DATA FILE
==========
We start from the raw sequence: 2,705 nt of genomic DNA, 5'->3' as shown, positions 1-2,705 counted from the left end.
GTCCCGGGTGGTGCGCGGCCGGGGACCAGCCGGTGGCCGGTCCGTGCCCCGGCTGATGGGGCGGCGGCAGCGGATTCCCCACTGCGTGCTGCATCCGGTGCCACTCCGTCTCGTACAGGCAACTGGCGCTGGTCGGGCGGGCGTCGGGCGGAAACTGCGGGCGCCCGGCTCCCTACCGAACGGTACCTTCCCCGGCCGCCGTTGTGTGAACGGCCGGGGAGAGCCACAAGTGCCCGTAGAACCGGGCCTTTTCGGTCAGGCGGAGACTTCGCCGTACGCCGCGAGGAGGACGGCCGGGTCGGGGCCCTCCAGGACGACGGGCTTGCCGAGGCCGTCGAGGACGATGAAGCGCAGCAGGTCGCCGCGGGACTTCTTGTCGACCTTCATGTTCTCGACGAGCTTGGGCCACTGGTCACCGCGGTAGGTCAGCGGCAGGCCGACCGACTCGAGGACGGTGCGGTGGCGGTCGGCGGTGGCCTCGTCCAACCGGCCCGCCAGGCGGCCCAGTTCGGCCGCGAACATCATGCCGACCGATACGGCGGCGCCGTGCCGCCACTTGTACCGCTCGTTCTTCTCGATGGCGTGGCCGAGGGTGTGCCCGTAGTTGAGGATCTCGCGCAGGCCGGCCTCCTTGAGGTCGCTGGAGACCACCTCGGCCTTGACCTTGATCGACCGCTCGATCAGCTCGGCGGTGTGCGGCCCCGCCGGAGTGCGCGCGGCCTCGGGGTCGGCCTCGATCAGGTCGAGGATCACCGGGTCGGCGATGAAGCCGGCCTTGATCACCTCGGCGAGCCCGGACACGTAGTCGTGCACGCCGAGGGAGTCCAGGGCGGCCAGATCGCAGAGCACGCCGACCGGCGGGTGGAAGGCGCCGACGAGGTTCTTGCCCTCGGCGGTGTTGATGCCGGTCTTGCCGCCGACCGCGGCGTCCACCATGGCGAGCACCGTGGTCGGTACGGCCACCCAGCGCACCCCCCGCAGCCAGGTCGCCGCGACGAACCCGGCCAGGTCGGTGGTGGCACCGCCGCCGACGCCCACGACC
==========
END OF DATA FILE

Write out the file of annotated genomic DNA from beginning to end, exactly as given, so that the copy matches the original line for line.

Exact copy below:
We start from the raw sequence: 2,705 nt of genomic DNA, 5'->3' as shown, positions 1-2,705 counted from the left end.
GTCCCGGGTGGTGCGCGGCCGGGGACCAGCCGGTGGCCGGTCCGTGCCCCGGCTGATGGGGCGGCGGCAGCGGATTCCCCACTGCGTGCTGCATCCGGTGCCACTCCGTCTCGTACAGGCAACTGGCGCTGGTCGGGCGGGCGTCGGGCGGAAACTGCGGGCGCCCGGCTCCCTACCGAACGGTACCTTCCCCGGCCGCCGTTGTGTGAACGGCCGGGGAGAGCCACAAGTGCCCGTAGAACCGGGCCTTTTCGGTCAGGCGGAGACTTCGCCGTACGCCGCGAGGAGGACGGCCGGGTCGGGGCCCTCCAGGACGACGGGCTTGCCGAGGCCGTCGAGGACGATGAAGCGCAGCAGGTCGCCGCGGGACTTCTTGTCGACCTTCATGTTCTCGACGAGCTTGGGCCACTGGTCACCGCGGTAGGTCAGCGGCAGGCCGACCGACTCGAGGACGGTGCGGTGGCGGTCGGCGGTGGCCTCGTCCAACCGGCCCGCCAGGCGGCCCAGTTCGGCCGCGAACATCATGCCGACCGATACGGCGGCGCCGTGCCGCCACTTGTACCGCTCGTTCTTCTCGATGGCGTGGCCGAGGGTGTGCCCGTAGTTGAGGATCTCGCGCAGGCCGGCCTCCTTGAGGTCGCTGGAGACCACCTCGGCCTTGACCTTGATCGACCGCTCGATCAGCTCGGCGGTGTGCGGCCCCGCCGGAGTGCGCGCGGCCTCGGGGTCGGCCTCGATCAGGTCGAGGATCACCGGGTCGGCGATGAAGCCGGCCTTGATCACCTCGGCGAGCCCGGACACGTAGTCGTGCACGCCGAGGGAGTCCAGGGCGGCCAGATCGCAGAGCACGCCGACCGGCGGGTGGAAGGCGCCGACGAGGTTCTTGCCCTCGGCGGTGTTGATGCCGGTCTTGCCGCCGACCGCGGCGTCCACCATGGCGAGCACCGTGGTCGGTACGGCCACCCAGCGCACCCCCCGCAGCCAGGTCGCCGCGACGAACCCGGCCAGGTCGGTGGTGGCACCGCCGCCGACGCCCACGACC